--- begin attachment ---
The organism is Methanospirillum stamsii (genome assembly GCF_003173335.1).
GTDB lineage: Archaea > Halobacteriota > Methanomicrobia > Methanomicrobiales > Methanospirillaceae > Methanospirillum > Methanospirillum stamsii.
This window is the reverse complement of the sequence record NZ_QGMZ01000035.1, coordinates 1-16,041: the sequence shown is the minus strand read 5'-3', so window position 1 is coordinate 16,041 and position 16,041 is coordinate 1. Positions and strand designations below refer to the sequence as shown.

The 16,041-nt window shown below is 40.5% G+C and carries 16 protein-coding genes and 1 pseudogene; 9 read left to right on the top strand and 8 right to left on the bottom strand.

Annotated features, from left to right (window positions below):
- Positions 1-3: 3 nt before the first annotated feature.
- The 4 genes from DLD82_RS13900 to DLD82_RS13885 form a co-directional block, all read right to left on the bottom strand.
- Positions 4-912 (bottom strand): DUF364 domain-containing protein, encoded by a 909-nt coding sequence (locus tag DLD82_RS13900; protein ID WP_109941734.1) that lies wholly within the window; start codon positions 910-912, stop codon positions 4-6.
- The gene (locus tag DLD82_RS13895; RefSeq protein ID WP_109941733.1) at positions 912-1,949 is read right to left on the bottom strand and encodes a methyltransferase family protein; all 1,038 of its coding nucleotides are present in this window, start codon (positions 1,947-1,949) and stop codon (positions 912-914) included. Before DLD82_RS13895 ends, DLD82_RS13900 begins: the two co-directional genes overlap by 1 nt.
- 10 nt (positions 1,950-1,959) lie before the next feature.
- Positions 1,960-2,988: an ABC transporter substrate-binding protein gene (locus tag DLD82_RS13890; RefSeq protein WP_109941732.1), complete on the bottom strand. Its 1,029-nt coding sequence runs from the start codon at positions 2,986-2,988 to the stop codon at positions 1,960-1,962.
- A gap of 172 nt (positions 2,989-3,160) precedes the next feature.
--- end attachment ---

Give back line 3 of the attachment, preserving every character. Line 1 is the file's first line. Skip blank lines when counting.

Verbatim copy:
This window is the reverse complement of the sequence record NZ_QGMZ01000035.1, coordinates 1-16,041: the sequence shown is the minus strand read 5'-3', so window position 1 is coordinate 16,041 and position 16,041 is coordinate 1. Positions and strand designations below refer to the sequence as shown.